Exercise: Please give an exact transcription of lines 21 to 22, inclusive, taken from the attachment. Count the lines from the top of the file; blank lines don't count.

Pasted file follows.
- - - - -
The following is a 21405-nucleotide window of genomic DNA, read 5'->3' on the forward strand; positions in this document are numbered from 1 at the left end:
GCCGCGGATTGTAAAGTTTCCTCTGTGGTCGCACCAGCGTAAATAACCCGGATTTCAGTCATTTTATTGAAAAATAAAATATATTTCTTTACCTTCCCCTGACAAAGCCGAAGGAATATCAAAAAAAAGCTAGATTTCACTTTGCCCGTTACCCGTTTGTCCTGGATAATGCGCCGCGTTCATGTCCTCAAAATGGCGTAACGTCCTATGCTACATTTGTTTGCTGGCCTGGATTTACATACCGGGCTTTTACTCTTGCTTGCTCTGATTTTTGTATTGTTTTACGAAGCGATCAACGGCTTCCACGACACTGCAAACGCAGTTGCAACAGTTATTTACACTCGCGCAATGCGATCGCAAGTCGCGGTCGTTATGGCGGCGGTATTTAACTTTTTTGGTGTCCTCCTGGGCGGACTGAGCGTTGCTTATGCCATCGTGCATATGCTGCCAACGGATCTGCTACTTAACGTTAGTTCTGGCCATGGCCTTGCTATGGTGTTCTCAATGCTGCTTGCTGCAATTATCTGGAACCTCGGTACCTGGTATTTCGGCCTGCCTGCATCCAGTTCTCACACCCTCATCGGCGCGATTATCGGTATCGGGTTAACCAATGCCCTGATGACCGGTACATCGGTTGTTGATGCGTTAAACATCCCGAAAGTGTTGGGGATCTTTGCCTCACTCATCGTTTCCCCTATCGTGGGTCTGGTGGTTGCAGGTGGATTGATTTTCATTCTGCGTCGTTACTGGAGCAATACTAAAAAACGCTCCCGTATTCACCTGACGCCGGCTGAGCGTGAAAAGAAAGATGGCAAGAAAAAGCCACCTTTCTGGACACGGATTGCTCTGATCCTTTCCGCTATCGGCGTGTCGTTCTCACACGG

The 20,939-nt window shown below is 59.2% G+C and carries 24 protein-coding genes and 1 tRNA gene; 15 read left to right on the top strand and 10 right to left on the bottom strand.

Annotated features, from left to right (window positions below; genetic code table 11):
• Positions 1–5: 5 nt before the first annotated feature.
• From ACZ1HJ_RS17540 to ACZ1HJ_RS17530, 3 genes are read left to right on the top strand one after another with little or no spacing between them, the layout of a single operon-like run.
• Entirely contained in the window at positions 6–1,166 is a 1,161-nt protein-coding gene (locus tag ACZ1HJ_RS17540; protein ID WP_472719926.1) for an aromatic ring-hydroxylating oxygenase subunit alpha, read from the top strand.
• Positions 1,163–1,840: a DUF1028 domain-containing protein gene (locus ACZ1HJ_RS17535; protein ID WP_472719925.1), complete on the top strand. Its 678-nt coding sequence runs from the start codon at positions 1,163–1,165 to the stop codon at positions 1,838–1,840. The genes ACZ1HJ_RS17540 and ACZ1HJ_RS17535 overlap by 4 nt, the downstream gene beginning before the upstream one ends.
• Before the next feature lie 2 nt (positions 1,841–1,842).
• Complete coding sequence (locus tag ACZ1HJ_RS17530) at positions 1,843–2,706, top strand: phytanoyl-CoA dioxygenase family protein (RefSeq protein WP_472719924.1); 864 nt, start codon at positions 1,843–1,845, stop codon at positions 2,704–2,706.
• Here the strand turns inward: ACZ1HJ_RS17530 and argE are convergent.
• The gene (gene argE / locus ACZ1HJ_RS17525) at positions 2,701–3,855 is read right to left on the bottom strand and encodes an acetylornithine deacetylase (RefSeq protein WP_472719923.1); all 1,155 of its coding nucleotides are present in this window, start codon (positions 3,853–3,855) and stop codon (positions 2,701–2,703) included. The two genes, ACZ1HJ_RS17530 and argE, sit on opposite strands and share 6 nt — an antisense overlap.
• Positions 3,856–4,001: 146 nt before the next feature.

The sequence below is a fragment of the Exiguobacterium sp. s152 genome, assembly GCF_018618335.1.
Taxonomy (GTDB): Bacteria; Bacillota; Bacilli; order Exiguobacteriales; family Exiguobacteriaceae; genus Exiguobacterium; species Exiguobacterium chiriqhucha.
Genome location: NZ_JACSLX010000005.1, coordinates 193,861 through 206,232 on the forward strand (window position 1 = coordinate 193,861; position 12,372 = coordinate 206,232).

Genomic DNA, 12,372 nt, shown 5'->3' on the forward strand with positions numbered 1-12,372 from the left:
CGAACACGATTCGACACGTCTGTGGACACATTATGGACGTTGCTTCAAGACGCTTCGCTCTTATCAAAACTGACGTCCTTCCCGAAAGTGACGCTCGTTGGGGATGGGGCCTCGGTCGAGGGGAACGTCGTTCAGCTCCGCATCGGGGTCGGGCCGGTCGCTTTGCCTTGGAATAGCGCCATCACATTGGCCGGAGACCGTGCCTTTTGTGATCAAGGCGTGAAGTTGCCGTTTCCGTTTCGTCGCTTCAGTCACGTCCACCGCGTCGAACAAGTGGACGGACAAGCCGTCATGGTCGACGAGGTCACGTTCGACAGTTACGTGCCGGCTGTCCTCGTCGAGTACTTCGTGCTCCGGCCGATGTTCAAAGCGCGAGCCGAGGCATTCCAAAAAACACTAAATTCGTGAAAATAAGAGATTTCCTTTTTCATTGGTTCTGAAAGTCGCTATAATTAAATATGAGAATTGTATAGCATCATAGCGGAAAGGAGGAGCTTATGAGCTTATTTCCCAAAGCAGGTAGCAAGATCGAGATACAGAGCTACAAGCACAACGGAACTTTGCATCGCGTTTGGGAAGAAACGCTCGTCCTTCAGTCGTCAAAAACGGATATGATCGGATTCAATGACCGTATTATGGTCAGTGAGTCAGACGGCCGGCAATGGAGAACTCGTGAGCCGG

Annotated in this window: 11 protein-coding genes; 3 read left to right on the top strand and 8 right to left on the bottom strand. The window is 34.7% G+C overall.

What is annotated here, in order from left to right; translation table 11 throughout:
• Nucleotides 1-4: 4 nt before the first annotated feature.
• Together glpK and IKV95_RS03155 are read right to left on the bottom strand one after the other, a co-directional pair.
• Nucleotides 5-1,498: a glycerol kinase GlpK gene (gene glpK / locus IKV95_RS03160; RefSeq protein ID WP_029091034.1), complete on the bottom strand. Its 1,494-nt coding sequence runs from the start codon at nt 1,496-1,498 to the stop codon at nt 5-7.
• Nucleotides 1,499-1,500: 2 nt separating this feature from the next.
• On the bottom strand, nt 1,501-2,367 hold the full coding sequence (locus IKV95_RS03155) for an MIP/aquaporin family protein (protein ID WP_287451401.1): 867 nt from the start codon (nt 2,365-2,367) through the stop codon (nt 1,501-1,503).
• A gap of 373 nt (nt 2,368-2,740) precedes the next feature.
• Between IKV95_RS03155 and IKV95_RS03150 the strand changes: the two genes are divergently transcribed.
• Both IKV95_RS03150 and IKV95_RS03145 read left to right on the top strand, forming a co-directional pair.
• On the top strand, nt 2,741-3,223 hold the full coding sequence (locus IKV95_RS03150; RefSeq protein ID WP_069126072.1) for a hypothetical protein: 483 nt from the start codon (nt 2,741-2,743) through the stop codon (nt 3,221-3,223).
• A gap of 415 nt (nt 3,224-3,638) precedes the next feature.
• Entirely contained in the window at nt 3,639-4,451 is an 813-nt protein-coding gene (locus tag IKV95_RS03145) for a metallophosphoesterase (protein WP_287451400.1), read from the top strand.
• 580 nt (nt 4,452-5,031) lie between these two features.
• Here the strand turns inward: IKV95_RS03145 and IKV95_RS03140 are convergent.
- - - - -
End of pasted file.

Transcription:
• Nucleotides 1-4: 4 nt before the first annotated feature.
• Together glpK and IKV95_RS03155 are read right to left on the bottom strand one after the other, a co-directional pair.